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Fish & seafood outlook

Fish & seafood outlook

What's happening in the market in August


  • Great news! We fixed our prices on the following fresh products until the end of August: Welsh & Scottish Mussels, Devon & Cromer Crab, Native Oysters, Rainbow Trout.
  • Salmon – Reduced demand from Europe and the end of the holiday period in Norway could mean that prices stabilise during August.
  • Cod & Haddock – Price increases are driven by reaching the maximum Cod quota and warmer water temperatures causing Haddock flesh quality issues.
  • Farmed Bass & Bream – Bass stocks are short as the end of the season approaches. New Bream season has only just started and the availability onlarger grades is becoming tight.
  • Exotics – Supplies improving gradually, all weather dependant as monsoon season continues.
  • Best of Skipper’s Catch: Sardines, Mackerel, Grey Mullet, Scallops.

CURRENCY: Despite political uncertainty regarding Brexit negotiations with the EU, the Pound has recovered from its losses after Britain's election in June and has recently hit its highest point against the US Dollar in 10 months, rising as high as $1.3088. The Pound also continues to recover against the Euro in light of the European Central Bank’s policy of keeping interest rates at record-lows, and is now trading around €1.14. Against the Norwegian Kroner, it is trading at just over 10.70 NOK.  (as of 14th July 2017)


- Prices normally stay high during July and into August as the Norwegian holiday period creates a supply shortage.

- Prices historically fall in August as European holidays reduce demand whilst Norway returns to full production. This year though it is difficult to forecast when and if this dip will happen given the current unique market conditions.


- Fish growth rate is improving however, compared to last year, sea temperatures are still lower than usual at this time of year.

- Bass prices are expected to increase steadily in the following weeks until the end of September when the new season starts; there is less and less fish available and a major farm in Turkey has already exhausted its stocks.

- Bream prices remain high due to shortages on larger grades from the current season pushing prices up. We should see new season fish availability gradually improve, starting with smaller grades, as they enter the market towards the end of the month. Prices should start ease back from September.


- August is usually a difficult month for Cod availability and prices as annual quotas near their end. We expect intermittent supply and high prices, especially of smaller size Codlings.

- Haddock availability in all sizes will be affected with prices set to increase for August. This is due to warmer water temperatures causing Haddock flesh to be too soft for processing.

- Customers are advised to switch to defrost or frozen options to ensure consistent supply and price.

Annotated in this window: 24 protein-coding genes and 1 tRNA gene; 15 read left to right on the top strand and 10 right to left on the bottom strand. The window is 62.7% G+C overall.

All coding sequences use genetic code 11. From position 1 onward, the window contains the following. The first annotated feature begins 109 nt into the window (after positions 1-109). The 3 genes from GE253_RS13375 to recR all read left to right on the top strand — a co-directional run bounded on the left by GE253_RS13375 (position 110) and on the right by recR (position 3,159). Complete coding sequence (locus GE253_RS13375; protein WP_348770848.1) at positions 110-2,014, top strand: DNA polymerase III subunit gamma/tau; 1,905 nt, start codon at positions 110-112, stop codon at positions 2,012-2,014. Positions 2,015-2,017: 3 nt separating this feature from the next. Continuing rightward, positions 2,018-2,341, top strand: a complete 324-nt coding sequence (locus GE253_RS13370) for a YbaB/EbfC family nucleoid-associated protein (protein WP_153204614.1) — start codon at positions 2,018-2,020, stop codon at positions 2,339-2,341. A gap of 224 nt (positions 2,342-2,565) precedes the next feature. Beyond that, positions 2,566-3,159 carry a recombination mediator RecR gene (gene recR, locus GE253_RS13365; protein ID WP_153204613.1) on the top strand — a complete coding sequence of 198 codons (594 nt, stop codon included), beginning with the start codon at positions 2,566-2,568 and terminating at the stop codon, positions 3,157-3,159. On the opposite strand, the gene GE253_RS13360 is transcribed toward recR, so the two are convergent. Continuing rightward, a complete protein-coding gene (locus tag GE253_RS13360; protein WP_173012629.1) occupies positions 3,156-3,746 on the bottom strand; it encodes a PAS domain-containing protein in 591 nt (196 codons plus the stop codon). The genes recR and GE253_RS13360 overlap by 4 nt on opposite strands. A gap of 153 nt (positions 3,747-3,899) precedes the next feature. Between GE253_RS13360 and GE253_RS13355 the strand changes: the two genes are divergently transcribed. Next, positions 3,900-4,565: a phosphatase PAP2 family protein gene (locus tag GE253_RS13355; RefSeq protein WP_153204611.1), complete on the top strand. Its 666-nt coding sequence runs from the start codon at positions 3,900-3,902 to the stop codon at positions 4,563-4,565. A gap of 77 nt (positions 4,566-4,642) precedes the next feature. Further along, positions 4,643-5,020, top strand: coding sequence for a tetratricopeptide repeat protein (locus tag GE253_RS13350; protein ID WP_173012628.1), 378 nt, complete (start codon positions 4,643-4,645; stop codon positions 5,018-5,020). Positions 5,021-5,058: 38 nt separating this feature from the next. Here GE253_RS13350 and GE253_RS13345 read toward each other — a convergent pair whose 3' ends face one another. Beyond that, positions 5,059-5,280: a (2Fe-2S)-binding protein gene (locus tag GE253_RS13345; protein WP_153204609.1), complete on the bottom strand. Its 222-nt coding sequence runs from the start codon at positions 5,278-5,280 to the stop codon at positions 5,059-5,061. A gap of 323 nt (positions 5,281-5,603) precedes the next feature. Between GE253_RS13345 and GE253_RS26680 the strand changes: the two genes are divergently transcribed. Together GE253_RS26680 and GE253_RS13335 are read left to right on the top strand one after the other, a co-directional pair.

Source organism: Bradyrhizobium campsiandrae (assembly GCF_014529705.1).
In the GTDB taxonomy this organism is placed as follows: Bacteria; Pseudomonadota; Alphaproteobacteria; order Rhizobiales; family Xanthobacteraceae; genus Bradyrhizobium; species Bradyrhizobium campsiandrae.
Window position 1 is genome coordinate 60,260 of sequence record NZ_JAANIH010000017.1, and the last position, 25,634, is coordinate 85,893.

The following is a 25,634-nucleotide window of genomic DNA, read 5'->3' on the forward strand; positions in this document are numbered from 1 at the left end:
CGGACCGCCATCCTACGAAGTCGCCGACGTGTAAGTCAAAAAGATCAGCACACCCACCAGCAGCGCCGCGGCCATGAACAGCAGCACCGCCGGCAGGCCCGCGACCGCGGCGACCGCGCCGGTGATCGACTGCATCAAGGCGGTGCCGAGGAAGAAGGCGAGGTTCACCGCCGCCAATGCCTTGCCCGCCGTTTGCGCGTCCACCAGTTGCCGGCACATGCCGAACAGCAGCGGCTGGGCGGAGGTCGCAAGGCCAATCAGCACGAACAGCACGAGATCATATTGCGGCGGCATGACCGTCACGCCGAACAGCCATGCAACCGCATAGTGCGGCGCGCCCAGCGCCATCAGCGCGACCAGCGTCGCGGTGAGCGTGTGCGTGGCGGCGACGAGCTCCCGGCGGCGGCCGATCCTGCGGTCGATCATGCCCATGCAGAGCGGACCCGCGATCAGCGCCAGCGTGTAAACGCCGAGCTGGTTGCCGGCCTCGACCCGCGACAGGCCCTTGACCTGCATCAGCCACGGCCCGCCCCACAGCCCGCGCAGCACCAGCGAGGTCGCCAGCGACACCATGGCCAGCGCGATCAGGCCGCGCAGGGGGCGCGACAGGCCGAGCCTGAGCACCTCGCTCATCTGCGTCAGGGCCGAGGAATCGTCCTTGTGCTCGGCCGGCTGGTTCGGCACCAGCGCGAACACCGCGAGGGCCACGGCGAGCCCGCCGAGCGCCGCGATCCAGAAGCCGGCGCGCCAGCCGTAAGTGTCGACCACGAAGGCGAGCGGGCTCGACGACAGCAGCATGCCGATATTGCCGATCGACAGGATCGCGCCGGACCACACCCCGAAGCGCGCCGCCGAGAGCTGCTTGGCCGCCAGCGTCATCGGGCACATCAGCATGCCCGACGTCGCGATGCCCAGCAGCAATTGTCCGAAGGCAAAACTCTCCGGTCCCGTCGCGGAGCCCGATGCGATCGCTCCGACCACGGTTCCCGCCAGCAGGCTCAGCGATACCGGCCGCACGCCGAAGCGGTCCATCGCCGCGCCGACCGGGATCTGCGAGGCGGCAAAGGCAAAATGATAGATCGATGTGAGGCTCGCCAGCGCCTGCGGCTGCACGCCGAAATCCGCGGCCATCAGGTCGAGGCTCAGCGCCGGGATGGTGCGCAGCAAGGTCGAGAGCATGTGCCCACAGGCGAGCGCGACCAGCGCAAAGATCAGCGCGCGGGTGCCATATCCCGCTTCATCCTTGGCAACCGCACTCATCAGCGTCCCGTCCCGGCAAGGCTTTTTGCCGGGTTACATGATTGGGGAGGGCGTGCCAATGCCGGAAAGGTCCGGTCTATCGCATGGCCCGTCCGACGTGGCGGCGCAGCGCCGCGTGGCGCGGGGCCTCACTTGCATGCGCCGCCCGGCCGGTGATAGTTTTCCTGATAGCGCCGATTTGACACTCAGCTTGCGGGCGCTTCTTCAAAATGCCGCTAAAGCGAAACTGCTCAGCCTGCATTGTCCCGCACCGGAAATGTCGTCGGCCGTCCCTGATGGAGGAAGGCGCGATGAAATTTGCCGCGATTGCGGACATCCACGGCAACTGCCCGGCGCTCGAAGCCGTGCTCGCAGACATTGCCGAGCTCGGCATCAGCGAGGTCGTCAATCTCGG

- The lack of raw material will have an impact on processed products such as smoked Haddock or pre-cut pie mix.


- The summer monsoon season continues to hamper fishing across the Indian Ocean. There will be fish available but prices are likely to be firm.

- The West Coast fishing ban in India will be lifted by early August so we should see more Indian fish on the market and there will also be supply coming from Sri Lanka, Oman and the Seychelles.

- Continued steady supply of Swordfish, with the majority of fish coming fromChile, the Seychelles, Sri Lanka and India.


- Monkfish – Prices may slightly increase on South Coast fish which is targeted by exporters due to European market demand for South Coast fish over its North Sea alternative, thanks to a firmer flesh and higher yield.

- Megrim – The summer season traditionally sees most Megrims being exported, especially to Spain. Favourable Euro exchange rates are also making exports more profitable.

- John Dory, Red Mullet and Turbot – Lack of landings around the British coastline is putting pressure on prices.


- Block frozen Cod, which is used to produce fish fingers and portions, has been short in the market and costs have increased considerably due to:

  • producers investing more in improving their yields on graded fillets and loins, leading to less block being produced as the suppliers get a better return from selling the premium fish cuts,
  • low inventory at some processors who have had to pay much higher prices in order to secure stock.


- Prices do not look as though they are softening.

- One in two containers from India into the EU are being tested, leading Indian authorities to test at source, which is adding costs leading to some producers withdrawing from the EU market.

- In Vietnam prices remain firm and there are talks of high Chinese purchases from Vietnam due to poor harvests in China caused by disease outbreak earlier this year.

- Price for Black Tiger type continues to increase over Vannamei with a difference of around 25%.


- The US market, which is the main market for New Zealand Mussels, is pushing prices up as the product is able to achieve higher prices there.

- In addition, there is a knockoff effect of previous decline in the value of Pound Sterling.

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